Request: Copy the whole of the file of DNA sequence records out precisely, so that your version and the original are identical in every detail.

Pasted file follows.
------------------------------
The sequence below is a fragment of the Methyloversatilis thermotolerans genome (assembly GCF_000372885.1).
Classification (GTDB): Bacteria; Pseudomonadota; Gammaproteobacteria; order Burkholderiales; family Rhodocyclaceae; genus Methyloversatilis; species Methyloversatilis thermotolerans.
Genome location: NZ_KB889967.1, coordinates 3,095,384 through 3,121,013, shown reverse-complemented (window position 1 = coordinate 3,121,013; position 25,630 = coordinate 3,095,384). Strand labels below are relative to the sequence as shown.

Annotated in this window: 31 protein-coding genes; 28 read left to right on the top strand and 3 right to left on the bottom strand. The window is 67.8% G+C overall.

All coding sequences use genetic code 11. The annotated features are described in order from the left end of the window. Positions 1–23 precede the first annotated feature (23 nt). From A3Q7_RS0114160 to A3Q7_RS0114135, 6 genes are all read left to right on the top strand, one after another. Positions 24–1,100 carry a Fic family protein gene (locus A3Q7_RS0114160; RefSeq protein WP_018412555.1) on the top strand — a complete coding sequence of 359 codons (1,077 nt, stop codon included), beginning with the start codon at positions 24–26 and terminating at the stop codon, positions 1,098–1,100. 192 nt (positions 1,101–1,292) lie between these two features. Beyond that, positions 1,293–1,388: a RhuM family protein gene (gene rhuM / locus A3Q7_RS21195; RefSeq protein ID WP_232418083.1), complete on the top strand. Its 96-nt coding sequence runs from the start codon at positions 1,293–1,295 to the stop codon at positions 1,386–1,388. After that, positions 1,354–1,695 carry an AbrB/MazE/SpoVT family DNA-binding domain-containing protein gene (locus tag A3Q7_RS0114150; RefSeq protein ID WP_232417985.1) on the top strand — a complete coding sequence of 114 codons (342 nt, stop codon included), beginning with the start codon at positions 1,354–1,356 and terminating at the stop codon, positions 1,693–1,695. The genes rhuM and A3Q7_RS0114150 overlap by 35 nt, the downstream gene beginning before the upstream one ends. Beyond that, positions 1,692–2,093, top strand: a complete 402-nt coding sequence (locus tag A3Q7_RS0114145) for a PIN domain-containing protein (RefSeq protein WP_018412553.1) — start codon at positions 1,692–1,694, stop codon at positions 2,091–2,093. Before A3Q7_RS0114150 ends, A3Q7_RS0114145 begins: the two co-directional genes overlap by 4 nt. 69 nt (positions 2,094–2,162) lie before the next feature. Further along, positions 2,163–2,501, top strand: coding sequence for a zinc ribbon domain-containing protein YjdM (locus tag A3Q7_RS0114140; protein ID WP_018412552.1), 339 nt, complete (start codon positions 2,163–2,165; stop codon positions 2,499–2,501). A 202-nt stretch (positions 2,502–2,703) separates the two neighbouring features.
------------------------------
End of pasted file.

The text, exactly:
The sequence below is a fragment of the Methyloversatilis thermotolerans genome (assembly GCF_000372885.1).
Classification (GTDB): Bacteria; Pseudomonadota; Gammaproteobacteria; order Burkholderiales; family Rhodocyclaceae; genus Methyloversatilis; species Methyloversatilis thermotolerans.
Genome location: NZ_KB889967.1, coordinates 3,095,384 through 3,121,013, shown reverse-complemented (window position 1 = coordinate 3,121,013; position 25,630 = coordinate 3,095,384). Strand labels below are relative to the sequence as shown.

Annotated in this window: 31 protein-coding genes; 28 read left to right on the top strand and 3 right to left on the bottom strand. The window is 67.8% G+C overall.

All coding sequences use genetic code 11. The annotated features are described in order from the left end of the window. Positions 1–23 precede the first annotated feature (23 nt). From A3Q7_RS0114160 to A3Q7_RS0114135, 6 genes are all read left to right on the top strand, one after another. Positions 24–1,100 carry a Fic family protein gene (locus A3Q7_RS0114160; RefSeq protein WP_018412555.1) on the top strand — a complete coding sequence of 359 codons (1,077 nt, stop codon included), beginning with the start codon at positions 24–26 and terminating at the stop codon, positions 1,098–1,100. 192 nt (positions 1,101–1,292) lie between these two features. Beyond that, positions 1,293–1,388: a RhuM family protein gene (gene rhuM / locus A3Q7_RS21195; RefSeq protein ID WP_232418083.1), complete on the top strand. Its 96-nt coding sequence runs from the start codon at positions 1,293–1,295 to the stop codon at positions 1,386–1,388. After that, positions 1,354–1,695 carry an AbrB/MazE/SpoVT family DNA-binding domain-containing protein gene (locus tag A3Q7_RS0114150; RefSeq protein ID WP_232417985.1) on the top strand — a complete coding sequence of 114 codons (342 nt, stop codon included), beginning with the start codon at positions 1,354–1,356 and terminating at the stop codon, positions 1,693–1,695. The genes rhuM and A3Q7_RS0114150 overlap by 35 nt, the downstream gene beginning before the upstream one ends. Beyond that, positions 1,692–2,093, top strand: a complete 402-nt coding sequence (locus tag A3Q7_RS0114145) for a PIN domain-containing protein (RefSeq protein WP_018412553.1) — start codon at positions 1,692–1,694, stop codon at positions 2,091–2,093. Before A3Q7_RS0114150 ends, A3Q7_RS0114145 begins: the two co-directional genes overlap by 4 nt. 69 nt (positions 2,094–2,162) lie before the next feature. Further along, positions 2,163–2,501, top strand: coding sequence for a zinc ribbon domain-containing protein YjdM (locus tag A3Q7_RS0114140; protein ID WP_018412552.1), 339 nt, complete (start codon positions 2,163–2,165; stop codon positions 2,499–2,501). A 202-nt stretch (positions 2,502–2,703) separates the two neighbouring features.